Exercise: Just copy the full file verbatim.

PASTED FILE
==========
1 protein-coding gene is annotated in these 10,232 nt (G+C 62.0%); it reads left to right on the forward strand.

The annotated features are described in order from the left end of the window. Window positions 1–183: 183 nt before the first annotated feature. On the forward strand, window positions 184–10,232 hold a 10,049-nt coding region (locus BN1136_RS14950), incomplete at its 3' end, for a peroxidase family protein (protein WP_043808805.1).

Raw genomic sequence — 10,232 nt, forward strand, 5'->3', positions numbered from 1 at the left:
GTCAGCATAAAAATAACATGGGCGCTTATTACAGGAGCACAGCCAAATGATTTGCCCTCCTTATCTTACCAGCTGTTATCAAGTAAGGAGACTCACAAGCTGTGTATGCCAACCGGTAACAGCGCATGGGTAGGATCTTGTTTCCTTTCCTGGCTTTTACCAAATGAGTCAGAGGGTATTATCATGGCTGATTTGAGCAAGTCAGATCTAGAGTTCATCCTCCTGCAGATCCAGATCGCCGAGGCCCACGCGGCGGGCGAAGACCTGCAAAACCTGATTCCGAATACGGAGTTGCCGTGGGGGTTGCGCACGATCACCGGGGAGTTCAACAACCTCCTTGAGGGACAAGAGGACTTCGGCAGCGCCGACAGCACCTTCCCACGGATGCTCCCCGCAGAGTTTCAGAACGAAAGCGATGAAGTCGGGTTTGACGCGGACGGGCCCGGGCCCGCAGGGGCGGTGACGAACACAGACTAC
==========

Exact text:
1 protein-coding gene is annotated in these 10,232 nt (G+C 62.0%); it reads left to right on the forward strand.

The annotated features are described in order from the left end of the window. Window positions 1–183: 183 nt before the first annotated feature. On the forward strand, window positions 184–10,232 hold a 10,049-nt coding region (locus BN1136_RS14950), incomplete at its 3' end, for a peroxidase family protein (protein WP_043808805.1).

Raw genomic sequence — 10,232 nt, forward strand, 5'->3', positions numbered from 1 at the left:
GTCAGCATAAAAATAACATGGGCGCTTATTACAGGAGCACAGCCAAATGATTTGCCCTCCTTATCTTACCAGCTGTTATCAAGTAAGGAGACTCACAAGCTGTGTATGCCAACCGGTAACAGCGCATGGGTAGGATCTTGTTTCCTTTCCTGGCTTTTACCAAATGAGTCAGAGGGTATTATCATGGCTGATTTGAGCAAGTCAGATCTAGAGTTCATCCTCCTGCAGATCCAGATCGCCGAGGCCCACGCGGCGGGCGAAGACCTGCAAAACCTGATTCCGAATACGGAGTTGCCGTGGGGGTTGCGCACGATCACCGGGGAGTTCAACAACCTCCTTGAGGGACAAGAGGACTTCGGCAGCGCCGACAGCACCTTCCCACGGATGCTCCCCGCAGAGTTTCAGAACGAAAGCGATGAAGTCGGGTTTGACGCGGACGGGCCCGGGCCCGCAGGGGCGGTGACGAACACAGACTAC